This is one of the finest sideboards in our collection and is composed of brilliant rarely found satinwood and profusely inlaid with bellflowers, patera, and line inlay. It is of serpentine form, which is the most desirable form that these sideboards take.
Also illustrated below is a similarly inlaid New York serpentine sideboard listed as “Best” in Albert Sack’s Fine Points of Furniture: Early American. Note the development of inlaid details including the bellflowers on the legs and pateras. Note, on our sideboard, the additional oval inlay in the middle of the top drawer, whereas the Sack sideboard is all mahogany, ours employs a wealth of satinwood on doors and drawers, which is highly desirable. If Sack considers his a masterpiece, then, to be sure, ours is in that category and then some.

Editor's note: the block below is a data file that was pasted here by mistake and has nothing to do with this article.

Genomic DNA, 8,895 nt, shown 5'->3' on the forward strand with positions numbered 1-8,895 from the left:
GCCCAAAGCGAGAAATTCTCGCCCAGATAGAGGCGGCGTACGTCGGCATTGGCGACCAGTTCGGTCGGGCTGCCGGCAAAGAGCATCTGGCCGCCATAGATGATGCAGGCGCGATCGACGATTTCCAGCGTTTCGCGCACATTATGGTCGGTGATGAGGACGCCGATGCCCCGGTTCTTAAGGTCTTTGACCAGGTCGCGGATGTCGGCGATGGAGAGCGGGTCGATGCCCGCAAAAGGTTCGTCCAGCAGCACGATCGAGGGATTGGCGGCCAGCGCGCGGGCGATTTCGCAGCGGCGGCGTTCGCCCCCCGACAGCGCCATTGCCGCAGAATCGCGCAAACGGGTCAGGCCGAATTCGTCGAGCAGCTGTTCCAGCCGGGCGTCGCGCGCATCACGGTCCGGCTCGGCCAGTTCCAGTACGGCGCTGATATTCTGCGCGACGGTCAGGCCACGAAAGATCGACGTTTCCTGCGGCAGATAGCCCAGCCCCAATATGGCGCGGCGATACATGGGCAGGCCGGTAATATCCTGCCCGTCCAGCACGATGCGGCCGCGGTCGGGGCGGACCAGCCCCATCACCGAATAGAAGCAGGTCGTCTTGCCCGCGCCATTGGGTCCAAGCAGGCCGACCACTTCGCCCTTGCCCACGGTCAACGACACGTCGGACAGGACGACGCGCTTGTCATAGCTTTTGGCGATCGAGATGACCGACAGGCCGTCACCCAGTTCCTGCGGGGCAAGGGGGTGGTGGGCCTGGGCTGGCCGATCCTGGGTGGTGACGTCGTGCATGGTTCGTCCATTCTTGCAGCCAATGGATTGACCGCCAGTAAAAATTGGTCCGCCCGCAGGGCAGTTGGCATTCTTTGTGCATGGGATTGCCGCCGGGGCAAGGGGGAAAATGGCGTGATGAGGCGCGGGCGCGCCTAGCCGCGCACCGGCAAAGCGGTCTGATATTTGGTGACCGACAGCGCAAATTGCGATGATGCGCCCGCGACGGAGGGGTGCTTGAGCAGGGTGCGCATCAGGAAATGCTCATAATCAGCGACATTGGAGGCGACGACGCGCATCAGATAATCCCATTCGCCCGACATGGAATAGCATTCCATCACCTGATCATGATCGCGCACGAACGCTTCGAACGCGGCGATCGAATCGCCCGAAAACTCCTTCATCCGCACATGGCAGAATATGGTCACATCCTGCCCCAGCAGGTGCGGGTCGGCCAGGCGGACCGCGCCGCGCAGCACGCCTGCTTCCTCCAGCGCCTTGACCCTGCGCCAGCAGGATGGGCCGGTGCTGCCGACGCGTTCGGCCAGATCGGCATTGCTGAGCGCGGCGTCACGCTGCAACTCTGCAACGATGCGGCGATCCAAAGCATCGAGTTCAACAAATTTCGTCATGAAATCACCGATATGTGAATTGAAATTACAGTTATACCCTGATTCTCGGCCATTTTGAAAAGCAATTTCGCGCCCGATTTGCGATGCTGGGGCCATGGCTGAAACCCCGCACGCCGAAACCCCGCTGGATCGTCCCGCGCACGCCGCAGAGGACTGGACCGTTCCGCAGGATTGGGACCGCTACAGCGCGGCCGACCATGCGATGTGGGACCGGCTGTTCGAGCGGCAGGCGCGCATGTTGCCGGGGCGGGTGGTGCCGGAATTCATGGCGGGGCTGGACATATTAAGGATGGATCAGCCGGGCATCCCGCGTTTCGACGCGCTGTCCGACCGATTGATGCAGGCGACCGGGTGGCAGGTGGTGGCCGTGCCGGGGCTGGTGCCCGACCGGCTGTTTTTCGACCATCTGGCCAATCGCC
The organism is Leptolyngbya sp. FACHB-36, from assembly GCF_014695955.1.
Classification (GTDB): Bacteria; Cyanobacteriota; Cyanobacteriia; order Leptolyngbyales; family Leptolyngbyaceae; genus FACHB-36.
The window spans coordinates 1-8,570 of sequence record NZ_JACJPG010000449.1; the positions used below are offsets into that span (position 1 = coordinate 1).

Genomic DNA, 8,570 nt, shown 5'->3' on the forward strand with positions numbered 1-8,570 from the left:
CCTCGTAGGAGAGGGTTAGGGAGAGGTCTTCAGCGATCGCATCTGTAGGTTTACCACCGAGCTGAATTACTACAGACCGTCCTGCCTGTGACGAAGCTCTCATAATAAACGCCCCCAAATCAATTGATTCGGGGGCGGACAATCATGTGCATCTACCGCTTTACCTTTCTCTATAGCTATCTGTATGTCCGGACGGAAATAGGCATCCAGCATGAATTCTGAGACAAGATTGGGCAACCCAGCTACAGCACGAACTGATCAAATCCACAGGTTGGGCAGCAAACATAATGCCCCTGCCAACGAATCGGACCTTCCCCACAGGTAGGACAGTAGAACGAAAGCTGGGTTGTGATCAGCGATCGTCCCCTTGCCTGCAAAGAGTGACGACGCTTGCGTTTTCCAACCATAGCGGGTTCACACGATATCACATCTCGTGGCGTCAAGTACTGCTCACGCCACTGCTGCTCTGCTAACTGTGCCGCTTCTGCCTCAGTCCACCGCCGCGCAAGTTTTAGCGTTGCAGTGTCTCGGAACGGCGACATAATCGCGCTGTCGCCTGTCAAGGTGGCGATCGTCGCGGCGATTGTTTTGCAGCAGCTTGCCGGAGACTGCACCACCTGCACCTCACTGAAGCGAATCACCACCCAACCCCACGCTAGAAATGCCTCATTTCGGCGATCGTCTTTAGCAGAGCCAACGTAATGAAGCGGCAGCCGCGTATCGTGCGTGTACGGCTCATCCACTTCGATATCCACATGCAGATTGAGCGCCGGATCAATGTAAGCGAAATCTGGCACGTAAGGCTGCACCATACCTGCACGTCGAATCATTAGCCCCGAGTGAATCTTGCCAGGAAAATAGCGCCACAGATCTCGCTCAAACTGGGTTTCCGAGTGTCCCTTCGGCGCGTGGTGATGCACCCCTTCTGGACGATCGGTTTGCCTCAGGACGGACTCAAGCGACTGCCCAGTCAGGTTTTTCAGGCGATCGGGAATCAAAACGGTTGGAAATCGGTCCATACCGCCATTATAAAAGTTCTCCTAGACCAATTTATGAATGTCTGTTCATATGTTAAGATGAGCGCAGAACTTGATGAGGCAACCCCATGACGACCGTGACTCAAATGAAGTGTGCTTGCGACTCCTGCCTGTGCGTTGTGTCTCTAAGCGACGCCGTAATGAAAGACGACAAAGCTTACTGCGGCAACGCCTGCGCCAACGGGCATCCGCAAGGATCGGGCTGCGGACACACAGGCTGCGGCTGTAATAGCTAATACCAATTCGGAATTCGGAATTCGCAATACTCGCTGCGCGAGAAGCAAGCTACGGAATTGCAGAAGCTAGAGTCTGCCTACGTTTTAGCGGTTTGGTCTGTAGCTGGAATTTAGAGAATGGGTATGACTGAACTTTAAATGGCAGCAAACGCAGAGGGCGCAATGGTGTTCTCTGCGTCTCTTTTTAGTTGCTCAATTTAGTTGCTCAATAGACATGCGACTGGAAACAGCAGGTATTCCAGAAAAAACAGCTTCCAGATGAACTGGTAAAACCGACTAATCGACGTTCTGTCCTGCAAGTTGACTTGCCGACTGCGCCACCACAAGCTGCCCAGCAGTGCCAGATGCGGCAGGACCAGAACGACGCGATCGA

Also illustrated below is a satinwood sideboard in our private collection which was formerly handled by the Pricketts, a major dealer who specialized in this category of sideboard, with the same basic layout but, of a less desirable D-form, (not serpentine).
Possible attribution to William Whitehead is suggested by the distinctive bellflower and looping vine pattern of inlay that appears on the leg in association with the shaded oval patera pattern above. The final image below is an illustration of another Whitehead piece--a Pembroke table--with a matching arrangement of the same patera and bellflower inlay seen on our sideboard.
This sideboard is the best of the best. We have French polished it and brought to a beautiful presentation state, the type of sideboard that one would see in the diplomatic reception rooms, etc. There are no breaks or alterations, and this has been in my personal collection for about 20 years.